John Wiley Price Tax Preparer: Commissioner Never Disclosed Income From Associates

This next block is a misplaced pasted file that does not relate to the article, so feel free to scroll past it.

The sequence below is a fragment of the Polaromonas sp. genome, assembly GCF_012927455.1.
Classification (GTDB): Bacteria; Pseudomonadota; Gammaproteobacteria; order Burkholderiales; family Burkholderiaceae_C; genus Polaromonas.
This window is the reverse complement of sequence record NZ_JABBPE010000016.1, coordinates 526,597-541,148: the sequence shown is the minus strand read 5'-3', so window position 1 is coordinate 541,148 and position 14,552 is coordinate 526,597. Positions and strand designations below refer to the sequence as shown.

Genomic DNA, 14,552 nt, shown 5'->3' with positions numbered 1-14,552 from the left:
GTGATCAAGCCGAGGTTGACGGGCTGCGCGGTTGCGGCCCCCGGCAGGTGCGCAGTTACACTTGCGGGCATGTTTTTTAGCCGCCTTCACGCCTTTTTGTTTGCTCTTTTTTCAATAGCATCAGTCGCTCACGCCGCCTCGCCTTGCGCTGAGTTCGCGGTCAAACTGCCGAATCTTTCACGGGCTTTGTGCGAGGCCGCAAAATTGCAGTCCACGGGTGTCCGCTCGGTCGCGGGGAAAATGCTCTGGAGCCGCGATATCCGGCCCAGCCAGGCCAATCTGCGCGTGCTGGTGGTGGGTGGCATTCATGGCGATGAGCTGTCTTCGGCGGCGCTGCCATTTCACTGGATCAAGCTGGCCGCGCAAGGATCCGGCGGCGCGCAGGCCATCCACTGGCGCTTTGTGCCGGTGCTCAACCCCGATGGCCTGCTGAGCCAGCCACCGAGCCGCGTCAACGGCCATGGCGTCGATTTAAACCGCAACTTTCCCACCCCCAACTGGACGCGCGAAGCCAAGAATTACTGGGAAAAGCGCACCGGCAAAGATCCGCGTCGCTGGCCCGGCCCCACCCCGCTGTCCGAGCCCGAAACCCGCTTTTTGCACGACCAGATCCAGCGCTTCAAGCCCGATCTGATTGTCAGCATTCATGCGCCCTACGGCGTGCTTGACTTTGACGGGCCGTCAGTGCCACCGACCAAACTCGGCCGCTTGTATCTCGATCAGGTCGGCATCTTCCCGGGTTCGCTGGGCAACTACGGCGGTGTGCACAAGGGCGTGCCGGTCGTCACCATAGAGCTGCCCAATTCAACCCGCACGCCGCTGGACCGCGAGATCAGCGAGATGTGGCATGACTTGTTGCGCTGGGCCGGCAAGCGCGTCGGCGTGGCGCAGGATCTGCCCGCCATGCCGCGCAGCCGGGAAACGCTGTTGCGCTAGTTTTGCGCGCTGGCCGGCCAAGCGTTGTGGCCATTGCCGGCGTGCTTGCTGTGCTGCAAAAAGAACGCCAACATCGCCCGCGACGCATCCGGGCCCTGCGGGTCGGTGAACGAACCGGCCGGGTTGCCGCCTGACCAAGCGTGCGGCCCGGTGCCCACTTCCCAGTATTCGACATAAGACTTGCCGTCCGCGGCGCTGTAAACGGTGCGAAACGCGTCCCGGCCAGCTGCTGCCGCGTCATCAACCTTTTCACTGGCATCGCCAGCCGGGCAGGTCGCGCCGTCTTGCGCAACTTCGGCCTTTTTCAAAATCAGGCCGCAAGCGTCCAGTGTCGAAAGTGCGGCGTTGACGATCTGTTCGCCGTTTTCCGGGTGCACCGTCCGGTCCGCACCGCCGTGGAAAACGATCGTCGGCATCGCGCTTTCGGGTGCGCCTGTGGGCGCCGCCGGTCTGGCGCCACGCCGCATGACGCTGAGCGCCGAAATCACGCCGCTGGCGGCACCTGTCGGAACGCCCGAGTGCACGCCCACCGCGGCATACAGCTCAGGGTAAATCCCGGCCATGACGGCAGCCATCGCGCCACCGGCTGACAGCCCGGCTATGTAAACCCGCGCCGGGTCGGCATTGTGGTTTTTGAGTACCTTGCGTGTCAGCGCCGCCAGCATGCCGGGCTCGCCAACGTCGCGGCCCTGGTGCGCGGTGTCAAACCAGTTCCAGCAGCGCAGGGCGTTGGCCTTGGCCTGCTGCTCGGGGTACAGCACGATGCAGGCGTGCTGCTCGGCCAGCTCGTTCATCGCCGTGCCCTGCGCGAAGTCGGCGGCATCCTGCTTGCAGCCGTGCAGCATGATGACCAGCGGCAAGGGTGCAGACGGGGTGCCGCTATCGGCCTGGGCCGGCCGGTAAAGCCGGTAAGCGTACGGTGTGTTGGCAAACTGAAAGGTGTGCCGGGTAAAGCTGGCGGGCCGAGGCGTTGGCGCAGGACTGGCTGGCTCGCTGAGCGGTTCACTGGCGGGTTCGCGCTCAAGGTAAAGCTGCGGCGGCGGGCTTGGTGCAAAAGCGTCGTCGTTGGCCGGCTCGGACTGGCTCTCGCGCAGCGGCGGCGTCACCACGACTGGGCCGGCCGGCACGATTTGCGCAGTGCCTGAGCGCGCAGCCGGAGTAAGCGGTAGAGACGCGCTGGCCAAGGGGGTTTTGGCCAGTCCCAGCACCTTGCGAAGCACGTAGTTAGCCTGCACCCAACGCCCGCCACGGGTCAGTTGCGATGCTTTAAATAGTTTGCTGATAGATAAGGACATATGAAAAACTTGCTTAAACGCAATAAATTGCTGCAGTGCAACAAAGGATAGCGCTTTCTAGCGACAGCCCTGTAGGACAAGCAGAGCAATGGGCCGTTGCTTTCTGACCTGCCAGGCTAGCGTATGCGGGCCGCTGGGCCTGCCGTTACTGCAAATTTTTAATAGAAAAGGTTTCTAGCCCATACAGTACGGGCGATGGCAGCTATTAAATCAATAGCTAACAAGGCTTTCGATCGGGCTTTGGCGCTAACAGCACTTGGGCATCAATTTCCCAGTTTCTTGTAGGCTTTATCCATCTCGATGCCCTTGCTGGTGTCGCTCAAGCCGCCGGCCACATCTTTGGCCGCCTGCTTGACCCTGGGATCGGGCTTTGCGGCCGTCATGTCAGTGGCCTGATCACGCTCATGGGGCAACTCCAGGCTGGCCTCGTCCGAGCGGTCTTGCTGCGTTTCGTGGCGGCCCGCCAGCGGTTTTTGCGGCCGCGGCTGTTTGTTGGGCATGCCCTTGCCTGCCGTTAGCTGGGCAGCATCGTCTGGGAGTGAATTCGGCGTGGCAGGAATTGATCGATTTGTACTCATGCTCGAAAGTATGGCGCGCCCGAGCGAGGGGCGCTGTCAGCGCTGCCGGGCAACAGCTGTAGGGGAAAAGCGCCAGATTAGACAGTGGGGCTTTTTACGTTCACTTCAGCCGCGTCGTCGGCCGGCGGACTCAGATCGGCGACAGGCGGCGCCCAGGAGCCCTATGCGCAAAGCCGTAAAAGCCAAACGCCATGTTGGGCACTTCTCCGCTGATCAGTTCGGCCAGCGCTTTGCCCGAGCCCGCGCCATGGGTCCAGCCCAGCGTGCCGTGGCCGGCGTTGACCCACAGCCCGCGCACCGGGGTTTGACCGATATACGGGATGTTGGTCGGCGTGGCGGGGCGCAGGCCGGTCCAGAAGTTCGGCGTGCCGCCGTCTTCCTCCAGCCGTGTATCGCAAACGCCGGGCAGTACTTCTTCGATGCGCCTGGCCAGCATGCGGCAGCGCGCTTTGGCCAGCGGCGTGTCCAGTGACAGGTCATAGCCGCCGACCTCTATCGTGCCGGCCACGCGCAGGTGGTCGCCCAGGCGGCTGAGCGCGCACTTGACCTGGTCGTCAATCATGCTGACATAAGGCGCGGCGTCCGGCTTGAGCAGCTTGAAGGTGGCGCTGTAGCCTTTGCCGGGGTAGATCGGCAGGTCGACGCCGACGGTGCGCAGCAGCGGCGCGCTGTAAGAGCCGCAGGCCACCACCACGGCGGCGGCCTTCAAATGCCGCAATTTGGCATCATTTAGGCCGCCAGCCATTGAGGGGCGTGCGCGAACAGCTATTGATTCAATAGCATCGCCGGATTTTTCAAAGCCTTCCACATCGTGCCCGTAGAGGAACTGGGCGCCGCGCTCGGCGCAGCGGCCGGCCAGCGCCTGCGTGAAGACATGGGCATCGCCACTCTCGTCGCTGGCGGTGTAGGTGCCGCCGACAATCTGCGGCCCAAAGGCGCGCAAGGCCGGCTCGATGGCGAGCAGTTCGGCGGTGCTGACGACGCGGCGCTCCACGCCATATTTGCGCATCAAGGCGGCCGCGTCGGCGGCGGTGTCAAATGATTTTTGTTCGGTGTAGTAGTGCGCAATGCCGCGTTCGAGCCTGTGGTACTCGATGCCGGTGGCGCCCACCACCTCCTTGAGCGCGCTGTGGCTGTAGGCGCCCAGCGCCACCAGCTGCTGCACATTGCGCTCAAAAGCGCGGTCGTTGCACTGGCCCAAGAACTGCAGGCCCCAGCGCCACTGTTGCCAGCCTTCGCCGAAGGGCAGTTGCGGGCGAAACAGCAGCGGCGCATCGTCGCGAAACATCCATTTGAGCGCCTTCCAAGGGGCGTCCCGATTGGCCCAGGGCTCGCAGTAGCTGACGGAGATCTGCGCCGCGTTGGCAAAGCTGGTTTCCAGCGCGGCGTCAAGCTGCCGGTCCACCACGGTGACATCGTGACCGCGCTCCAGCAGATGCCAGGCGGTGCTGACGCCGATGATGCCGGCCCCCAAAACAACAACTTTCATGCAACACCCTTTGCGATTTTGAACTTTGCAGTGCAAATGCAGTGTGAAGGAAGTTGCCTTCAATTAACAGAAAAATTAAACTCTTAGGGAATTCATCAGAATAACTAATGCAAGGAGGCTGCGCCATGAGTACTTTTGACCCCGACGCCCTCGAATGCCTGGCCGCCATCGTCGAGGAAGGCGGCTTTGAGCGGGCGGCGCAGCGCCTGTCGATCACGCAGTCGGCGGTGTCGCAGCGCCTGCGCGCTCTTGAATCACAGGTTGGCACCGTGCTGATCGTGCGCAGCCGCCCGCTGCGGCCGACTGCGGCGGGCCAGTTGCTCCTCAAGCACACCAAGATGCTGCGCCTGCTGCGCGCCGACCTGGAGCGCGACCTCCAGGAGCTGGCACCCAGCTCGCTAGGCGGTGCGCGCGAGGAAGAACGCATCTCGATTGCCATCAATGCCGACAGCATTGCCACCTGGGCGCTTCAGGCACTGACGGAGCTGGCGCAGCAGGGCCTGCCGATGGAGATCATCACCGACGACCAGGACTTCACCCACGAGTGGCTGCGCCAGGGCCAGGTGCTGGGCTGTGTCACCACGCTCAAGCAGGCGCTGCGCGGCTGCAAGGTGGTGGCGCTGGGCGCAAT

John Wiley Price's longtime accountant who prepared his taxes said Tuesday that the commissioner did not tell him about money he received outside of his county salary from his associates. Russell Baity acknowledged under questioning from a prosecutor that he did not know about money Price allegedly received from rent payments, art sales, real estate profits and a civil court judgment.Baity, a Dallas accountant, said he also prepared the taxes of Price's co-defendants: Kathy Nealy, his friend and political consultant, and Dapheny Fain, his chief of staff.Prosecutors say the nearly $1 million Price received from Nealy over a decade in the form of cash, vehicles and land were bribes for taking official actions to help her clients who had business at the county. They say Price also earned money from Fain and an art gallery that he didn't report to the IRS. Price's defense attorneys have argued during the trial, now in its fourth week, that the money Price received from Nealy and Fain was repayment for loans or expense reimbursements. Such payments don't have to be reported to the IRS as income. The defense attorneys say it's difficult for Price to defend himself against bribery and tax evasion charges stemming from financial transactions that occurred as many as 15 years ago.Shirley Baccus-Lobel, Price's lead attorney, on Tuesday showed Baity checks from Nealy to Price in which the memo lines indicated the payments were for repairs and renovations done at her properties."Commissioner Price was taking care of business for her," Baccus-Lobel said.Nealy will be tried separately.Rental incomeAssistant U.S. Attorney Walt Junker told the judge he wanted to use a 2000 Price financial disclosure from his 1996 bankruptcy case as a "starting point" and then use his annual salary from tax returns to show that Price didn't have large sums of money to loan to Nealy or Fain.On the contrary, Nealy was paying money to Price, he said."You'll have an uphill climb here," U.S. District Judge Barbara Lynn told Junker. "This isn't a bankruptcy fraud case...I'm not going to throw the kitchen sink in there just because the word, conspiracy, is in the indictment."  Continue reading...

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